“It’s a slow-motion collapse,” she said, referring to the Afghan government’s influence on the country.
Biden said the US would continue to support the Afghan government and security forces, as well as peace talks and ongoing diplomatic and humanitarian work in the country.
Poverty, Corruption and Foreign Aid
After more than 40 years of war, Afghanistan is ill-equipped to stand on its own two feet.
In addition to the ongoing violence and weak governance, the country has also struggled to fight corruption, detach itself from international aid and tackle the effects of the coronavirus pandemic that has hampered economic progress, according to General for the Reconstruction of Afghanistan , a US government watchdog.
Located at the crossroads of South Asia and Central Asia, Afghanistan has long been one of the poorest countries in the world. For many Afghans, however, economic conditions are getting worse and worse. In July, the U.N. estimated that the poverty rate would rise from 55 to 68 percent as a result of the pandemic.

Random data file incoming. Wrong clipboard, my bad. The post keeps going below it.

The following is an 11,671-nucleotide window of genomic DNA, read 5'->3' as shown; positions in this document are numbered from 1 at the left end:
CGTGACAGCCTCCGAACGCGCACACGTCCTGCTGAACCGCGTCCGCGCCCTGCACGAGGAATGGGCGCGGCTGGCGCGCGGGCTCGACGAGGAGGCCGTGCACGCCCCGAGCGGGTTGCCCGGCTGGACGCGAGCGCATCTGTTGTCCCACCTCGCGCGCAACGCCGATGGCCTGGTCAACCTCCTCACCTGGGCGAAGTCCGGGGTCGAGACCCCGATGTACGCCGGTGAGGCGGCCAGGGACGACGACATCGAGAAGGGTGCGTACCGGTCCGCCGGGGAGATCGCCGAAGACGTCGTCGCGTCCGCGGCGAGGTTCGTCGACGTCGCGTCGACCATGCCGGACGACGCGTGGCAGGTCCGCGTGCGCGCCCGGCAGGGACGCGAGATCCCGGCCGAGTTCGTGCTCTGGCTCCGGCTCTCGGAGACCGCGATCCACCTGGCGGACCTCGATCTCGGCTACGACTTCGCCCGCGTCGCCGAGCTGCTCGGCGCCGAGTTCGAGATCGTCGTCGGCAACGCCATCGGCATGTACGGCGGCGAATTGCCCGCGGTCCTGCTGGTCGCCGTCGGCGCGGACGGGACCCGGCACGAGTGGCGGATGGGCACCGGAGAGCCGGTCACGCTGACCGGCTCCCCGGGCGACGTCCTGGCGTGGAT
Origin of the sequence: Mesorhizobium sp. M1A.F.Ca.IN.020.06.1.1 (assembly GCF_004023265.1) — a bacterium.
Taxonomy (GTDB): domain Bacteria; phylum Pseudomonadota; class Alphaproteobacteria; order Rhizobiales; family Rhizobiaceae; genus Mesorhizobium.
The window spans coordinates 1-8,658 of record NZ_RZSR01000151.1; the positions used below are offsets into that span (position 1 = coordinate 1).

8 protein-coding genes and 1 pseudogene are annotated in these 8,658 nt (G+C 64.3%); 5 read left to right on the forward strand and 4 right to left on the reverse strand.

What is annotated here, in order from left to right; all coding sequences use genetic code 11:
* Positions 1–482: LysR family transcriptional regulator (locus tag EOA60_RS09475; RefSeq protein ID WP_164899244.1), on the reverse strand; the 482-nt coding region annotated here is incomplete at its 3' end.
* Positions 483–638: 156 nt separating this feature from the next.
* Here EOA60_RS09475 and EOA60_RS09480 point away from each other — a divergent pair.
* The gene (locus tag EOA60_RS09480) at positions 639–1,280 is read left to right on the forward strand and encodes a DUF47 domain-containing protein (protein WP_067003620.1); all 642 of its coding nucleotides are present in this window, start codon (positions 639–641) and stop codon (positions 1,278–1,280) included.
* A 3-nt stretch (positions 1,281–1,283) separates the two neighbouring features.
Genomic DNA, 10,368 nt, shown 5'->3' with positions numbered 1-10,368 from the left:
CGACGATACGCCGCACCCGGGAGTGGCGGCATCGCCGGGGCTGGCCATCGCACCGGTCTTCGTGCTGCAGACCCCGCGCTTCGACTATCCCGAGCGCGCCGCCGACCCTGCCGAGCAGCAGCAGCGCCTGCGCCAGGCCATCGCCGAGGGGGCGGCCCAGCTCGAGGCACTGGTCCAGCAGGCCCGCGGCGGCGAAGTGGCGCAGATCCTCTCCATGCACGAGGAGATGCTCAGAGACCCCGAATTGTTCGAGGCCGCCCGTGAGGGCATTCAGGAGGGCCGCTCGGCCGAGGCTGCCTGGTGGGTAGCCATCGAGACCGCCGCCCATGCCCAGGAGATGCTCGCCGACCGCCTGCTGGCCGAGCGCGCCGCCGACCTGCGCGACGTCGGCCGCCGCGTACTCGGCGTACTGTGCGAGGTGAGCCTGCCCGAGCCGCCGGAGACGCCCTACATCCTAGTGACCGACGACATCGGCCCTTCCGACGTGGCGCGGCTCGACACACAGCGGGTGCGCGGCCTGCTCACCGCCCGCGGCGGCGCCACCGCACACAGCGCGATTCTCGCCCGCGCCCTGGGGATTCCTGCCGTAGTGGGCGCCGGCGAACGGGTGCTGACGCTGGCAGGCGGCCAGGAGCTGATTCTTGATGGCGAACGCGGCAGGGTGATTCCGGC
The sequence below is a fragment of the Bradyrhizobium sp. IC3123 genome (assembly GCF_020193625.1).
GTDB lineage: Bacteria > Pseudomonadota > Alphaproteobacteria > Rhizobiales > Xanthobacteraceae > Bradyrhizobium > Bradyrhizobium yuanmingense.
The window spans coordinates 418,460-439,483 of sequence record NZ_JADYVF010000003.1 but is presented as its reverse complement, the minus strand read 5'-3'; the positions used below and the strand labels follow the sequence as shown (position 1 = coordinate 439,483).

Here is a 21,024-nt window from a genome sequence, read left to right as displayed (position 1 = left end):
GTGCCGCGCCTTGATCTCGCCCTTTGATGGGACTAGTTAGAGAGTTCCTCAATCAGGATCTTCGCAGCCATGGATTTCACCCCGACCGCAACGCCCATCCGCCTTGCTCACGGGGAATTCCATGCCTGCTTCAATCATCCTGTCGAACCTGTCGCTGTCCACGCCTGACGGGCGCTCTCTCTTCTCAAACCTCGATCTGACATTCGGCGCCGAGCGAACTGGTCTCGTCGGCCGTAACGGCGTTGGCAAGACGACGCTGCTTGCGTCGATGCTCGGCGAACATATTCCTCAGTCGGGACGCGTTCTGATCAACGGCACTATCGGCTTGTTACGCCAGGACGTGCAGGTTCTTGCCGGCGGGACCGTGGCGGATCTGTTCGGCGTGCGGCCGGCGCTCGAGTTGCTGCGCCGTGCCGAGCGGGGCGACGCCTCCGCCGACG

Afghanistan also relies on foreign aid to support everything from its security forces to its schools. In 2018, the company received at least $ 8.6 billion in foreign grants, representing nearly 80 percent of the country’s $ 11 billion public spending program. according to the Overseas Development Institute.
However, foreign aid is also decreasing Donors promise less at a virtual conference for Afghanistan in November than the last conference in 2016.
Download the NBC News App for breaking news and politics
It remains unclear to what extent the US will continue to fund the reconstruction of Afghanistan. Since fiscal 2002, Congress has allocated more than $ 143 billion to rebuild Afghanistan. according to the special inspector general.